And so goes Day 86. Stay safe.

Night 49-Day 50

Oh, What a Night!

Yes, I had my first night out since the San Francisco Bay area shelter in place order was issued in March. Unfortunately, it was to the Emergency Room.

I was running a high fever that kept rising and I felt like a Boeing 747 had landed on my chest. I wasn’t coughing (much) and I still had a sense of smell and taste. It seemed more pneumonia than COVID-19.

Talking on the phone with my doctor, he agreed but said “No matter” to the ER I had to go and since enough of the symptoms overlapped with COVID-19, I needed to enter through the specially-designated coronavirus entrance, carrying a handmade sign saying “I’m here for testing.”

Handsome Hubby dropped me off. We waved good-bye and I admit I worried it might be for the last time. I admit I was terrified.

Through the Door

But once I crossed through the threshold of those doors of Alta Bates Hospital, my heart rate which had been pounding painfully suddenly slowed. I instantly felt safe. There was calm everywhere. And I knew I was in good, caring, unrushed, focused hands, hearts, and minds.

I first sat, alone, in a fairly large isolation room, staring at a TV screen watching news stories of projected soaring COVID-19 death rates mixed with eHarmony dating ads!

Then, a nurse walked in and things started happening, one, two, three. Pulse-ox, temperature reading, questions, lab work, EKG, chest X-ray, and the dreaded COVID nasal swabs. Note the use of the plural — swabs. Maybe I’m special, but I got two swabs. One for each nostril. Not pleasant, but quick and necessary. (Although I did offer the nurse $2, a buck per nostril to skip it. She just looked at me like I was well, sick.)

Each step of the way, I was informed about what was happening and what the results were. There was none of that “you’ll have to wait for the doctor for the results.” No cumbersome forms to fill out. In fact, I only signed one form when I left. No repeating 10 times what medication do I take. None of that. It was all straight to the business at hand. What the hell was making my chest hurt? Why did I have an alarmingly high heart rate and why did I have such a high fever?

The Upshot

After six hours in an immaculate private ER room being cared for by the kindest nurses, technicians, and doctors, I got my diagnosis. No COVID-19. No pneumonia. And no blood clot in my lungs. Instead, some variation of your basic flu virus exacerbated by an untreated thyroid condition which made my whole system go haywire.

Tylenol, IV fluids, and pain medication brought the fever and heart rate down, slowed my racing (and admittedly frightened) heart. It also made it easier to breathe. And with that, I got to call Handsome Hubby to come to pick me up and go home. Never did Telegraph Avenue in Downtown Berkeley look so pretty at 4:45 a.m. It made my heart race — in a good way.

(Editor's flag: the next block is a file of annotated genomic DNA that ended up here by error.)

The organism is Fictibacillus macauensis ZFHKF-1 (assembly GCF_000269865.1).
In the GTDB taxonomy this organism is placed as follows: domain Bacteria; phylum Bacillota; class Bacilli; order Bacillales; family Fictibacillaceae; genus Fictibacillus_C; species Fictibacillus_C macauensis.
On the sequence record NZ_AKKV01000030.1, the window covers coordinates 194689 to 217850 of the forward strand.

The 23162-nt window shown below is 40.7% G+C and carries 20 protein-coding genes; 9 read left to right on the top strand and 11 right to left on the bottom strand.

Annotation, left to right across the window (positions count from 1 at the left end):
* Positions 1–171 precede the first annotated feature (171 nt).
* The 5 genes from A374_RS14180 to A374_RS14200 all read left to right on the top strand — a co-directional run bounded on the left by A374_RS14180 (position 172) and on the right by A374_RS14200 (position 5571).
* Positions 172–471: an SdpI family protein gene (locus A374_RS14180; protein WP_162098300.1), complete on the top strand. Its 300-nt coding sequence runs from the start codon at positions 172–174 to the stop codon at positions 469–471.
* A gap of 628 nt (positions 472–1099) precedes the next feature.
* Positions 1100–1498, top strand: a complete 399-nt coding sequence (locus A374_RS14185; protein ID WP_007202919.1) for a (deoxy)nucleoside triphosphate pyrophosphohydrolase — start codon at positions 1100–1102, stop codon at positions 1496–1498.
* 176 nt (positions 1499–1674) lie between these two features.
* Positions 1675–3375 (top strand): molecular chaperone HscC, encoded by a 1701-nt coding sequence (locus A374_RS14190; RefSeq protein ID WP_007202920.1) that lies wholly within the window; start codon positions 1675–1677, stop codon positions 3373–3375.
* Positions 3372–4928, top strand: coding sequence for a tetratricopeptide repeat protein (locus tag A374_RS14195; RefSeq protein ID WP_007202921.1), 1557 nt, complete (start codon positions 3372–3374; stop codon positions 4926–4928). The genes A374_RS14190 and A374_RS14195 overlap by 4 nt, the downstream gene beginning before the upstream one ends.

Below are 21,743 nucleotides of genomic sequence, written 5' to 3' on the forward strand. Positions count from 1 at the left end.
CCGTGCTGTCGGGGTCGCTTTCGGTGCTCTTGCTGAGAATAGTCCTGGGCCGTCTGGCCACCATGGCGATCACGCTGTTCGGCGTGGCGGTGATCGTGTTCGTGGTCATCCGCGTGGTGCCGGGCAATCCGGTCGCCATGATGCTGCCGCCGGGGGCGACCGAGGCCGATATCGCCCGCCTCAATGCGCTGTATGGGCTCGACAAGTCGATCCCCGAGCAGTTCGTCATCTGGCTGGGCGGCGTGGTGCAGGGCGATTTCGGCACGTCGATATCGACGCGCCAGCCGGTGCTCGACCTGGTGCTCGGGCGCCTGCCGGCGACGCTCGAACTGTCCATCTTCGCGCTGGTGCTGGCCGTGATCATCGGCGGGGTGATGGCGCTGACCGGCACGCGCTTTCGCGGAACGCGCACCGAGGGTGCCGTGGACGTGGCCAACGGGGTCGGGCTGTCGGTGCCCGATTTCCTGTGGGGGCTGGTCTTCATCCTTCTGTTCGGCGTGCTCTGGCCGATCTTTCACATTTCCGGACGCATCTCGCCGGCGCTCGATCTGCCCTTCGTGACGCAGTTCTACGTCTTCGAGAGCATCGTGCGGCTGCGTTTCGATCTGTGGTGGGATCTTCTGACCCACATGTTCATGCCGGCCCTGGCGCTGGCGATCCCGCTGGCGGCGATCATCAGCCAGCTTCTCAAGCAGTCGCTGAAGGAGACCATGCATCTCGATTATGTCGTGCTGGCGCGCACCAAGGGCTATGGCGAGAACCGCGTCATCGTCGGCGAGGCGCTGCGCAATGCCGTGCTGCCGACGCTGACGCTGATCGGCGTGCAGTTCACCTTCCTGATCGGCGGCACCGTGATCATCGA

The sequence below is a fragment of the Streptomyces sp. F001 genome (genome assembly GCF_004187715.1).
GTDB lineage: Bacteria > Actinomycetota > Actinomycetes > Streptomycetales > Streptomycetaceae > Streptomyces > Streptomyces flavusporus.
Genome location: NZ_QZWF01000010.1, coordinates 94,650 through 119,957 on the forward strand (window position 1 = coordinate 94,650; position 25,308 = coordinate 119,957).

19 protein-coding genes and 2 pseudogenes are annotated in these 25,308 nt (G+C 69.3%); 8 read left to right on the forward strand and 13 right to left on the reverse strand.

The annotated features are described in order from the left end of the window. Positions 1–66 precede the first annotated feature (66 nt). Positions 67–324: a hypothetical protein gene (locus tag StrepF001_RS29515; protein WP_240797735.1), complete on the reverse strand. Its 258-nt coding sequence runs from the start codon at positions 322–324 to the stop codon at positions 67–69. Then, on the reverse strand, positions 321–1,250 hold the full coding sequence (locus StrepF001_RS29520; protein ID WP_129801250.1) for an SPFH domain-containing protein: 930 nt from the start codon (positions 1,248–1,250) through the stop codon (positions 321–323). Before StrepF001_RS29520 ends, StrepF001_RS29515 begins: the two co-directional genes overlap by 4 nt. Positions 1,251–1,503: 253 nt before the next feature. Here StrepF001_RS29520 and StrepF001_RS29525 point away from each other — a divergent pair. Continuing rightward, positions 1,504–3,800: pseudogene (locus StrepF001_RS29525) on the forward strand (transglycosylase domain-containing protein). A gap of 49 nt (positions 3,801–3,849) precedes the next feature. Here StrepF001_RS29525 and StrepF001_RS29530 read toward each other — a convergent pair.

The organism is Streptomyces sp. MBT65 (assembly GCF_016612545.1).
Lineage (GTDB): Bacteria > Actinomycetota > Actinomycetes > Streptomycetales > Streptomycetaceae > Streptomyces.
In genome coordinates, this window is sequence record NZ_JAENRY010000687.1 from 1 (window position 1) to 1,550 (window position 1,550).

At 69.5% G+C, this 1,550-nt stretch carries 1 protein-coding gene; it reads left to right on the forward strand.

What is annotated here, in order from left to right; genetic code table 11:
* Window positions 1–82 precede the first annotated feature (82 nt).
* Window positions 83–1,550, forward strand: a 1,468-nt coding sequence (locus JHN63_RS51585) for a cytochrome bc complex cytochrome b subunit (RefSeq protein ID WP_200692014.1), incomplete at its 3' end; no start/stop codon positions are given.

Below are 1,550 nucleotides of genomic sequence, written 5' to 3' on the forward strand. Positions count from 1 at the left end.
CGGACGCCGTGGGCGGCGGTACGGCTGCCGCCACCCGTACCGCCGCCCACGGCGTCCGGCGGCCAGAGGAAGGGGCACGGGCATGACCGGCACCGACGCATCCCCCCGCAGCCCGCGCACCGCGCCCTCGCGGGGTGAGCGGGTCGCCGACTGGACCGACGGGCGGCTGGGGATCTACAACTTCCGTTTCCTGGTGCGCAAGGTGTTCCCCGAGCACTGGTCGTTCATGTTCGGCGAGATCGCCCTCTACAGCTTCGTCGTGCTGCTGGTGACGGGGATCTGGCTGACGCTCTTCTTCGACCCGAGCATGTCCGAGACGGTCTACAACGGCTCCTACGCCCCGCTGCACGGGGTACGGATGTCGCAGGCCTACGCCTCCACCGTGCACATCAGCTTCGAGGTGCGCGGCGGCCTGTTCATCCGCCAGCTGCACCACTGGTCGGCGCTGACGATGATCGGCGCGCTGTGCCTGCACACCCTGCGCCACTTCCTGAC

Oh, what a night.

So, went night 49 and Day 50 (since I slept all day).

Day 47

A Disgrace to My Gender

With apologies to womankind, everywhere. I hang my head in shame and confess. I have failed. The weekend is here and I have nary a chore, nary a task, nary a “honey-do” for my honey to do.

Yes, the unthinkable has happened.

But these are unimaginable times and after six weeks of sheltering-in-place, I have run out of chores for Handsome Hubby to do. He’s fixed the leaky faucet outside. He’s replaced the burned-out lightbulb at the top of the stairs. And he — finally — cleaned the garage.

HH used to be a regular Mr. Fix-it, but as he’s gotten older (and less patient), his mantra became “Hire somebody to do that.”

But when the San Francisco Bay shelter-in-place order came down, he couldn’t get away with that anymore. So, I got to re-activate the “honey-do” list and man, oh, man, did I have fun with it! I listed ten million and twelve pesky little things I hate doing around the house. And HH — to his credit — went through the list, one-by-one, and knocked off the dirty little manly deeds.

Who’s Laughing Now

But now the list is complete. So, who’s having the last laugh?

Obviously, HH.

With no more chores to do and hours of “quality” weekend quarantine time ahead, I know HH is thinking three words: Die Hard (and) Terminator.

Yes, payback is a bitch. Now I’m the one going to suffer, sitting there watching those damned movies for the ten zillionth time with him. Talk about a chore!

Please, Dr. Fauci, help! Please let me shelter-in-place somewhere else. As Barbra Streisand sang in Funny Girl, “Would a convent take a Jewish girl?”

Oh, well. So, goes Day 47.